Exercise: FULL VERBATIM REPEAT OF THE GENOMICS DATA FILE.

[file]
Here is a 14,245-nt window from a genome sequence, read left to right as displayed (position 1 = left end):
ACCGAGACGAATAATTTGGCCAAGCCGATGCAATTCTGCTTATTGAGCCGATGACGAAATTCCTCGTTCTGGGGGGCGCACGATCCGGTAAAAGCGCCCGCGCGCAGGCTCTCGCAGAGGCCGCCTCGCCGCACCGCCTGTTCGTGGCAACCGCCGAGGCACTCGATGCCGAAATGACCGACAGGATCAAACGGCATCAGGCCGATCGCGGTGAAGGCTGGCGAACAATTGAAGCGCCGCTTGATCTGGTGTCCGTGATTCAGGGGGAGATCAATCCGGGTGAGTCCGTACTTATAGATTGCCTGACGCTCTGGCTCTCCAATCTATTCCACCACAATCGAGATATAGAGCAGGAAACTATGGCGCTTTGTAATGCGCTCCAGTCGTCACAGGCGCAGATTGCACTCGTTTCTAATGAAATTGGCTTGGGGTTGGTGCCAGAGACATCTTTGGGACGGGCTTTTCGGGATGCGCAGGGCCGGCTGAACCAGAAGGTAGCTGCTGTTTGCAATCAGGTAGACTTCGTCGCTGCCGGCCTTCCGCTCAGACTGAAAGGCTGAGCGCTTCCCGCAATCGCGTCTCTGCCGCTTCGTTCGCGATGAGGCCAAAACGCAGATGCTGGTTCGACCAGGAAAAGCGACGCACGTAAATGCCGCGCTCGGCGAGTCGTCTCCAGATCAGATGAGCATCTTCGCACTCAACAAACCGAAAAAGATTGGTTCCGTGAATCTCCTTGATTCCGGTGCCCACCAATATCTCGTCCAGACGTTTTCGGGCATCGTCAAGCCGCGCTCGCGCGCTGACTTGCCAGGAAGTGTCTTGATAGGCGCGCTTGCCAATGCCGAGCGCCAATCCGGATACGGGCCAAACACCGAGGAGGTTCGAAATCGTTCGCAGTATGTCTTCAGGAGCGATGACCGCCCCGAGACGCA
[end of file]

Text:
Here is a 14,245-nt window from a genome sequence, read left to right as displayed (position 1 = left end):
ACCGAGACGAATAATTTGGCCAAGCCGATGCAATTCTGCTTATTGAGCCGATGACGAAATTCCTCGTTCTGGGGGGCGCACGATCCGGTAAAAGCGCCCGCGCGCAGGCTCTCGCAGAGGCCGCCTCGCCGCACCGCCTGTTCGTGGCAACCGCCGAGGCACTCGATGCCGAAATGACCGACAGGATCAAACGGCATCAGGCCGATCGCGGTGAAGGCTGGCGAACAATTGAAGCGCCGCTTGATCTGGTGTCCGTGATTCAGGGGGAGATCAATCCGGGTGAGTCCGTACTTATAGATTGCCTGACGCTCTGGCTCTCCAATCTATTCCACCACAATCGAGATATAGAGCAGGAAACTATGGCGCTTTGTAATGCGCTCCAGTCGTCACAGGCGCAGATTGCACTCGTTTCTAATGAAATTGGCTTGGGGTTGGTGCCAGAGACATCTTTGGGACGGGCTTTTCGGGATGCGCAGGGCCGGCTGAACCAGAAGGTAGCTGCTGTTTGCAATCAGGTAGACTTCGTCGCTGCCGGCCTTCCGCTCAGACTGAAAGGCTGAGCGCTTCCCGCAATCGCGTCTCTGCCGCTTCGTTCGCGATGAGGCCAAAACGCAGATGCTGGTTCGACCAGGAAAAGCGACGCACGTAAATGCCGCGCTCGGCGAGTCGTCTCCAGATCAGATGAGCATCTTCGCACTCAACAAACCGAAAAAGATTGGTTCCGTGAATCTCCTTGATTCCGGTGCCCACCAATATCTCGTCCAGACGTTTTCGGGCATCGTCAAGCCGCGCTCGCGCGCTGACTTGCCAGGAAGTGTCTTGATAGGCGCGCTTGCCAATGCCGAGCGCCAATCCGGATACGGGCCAAACACCGAGGAGGTTCGAAATCGTTCGCAGTATGTCTTCAGGAGCGATGACCGCCCCGAGACGCA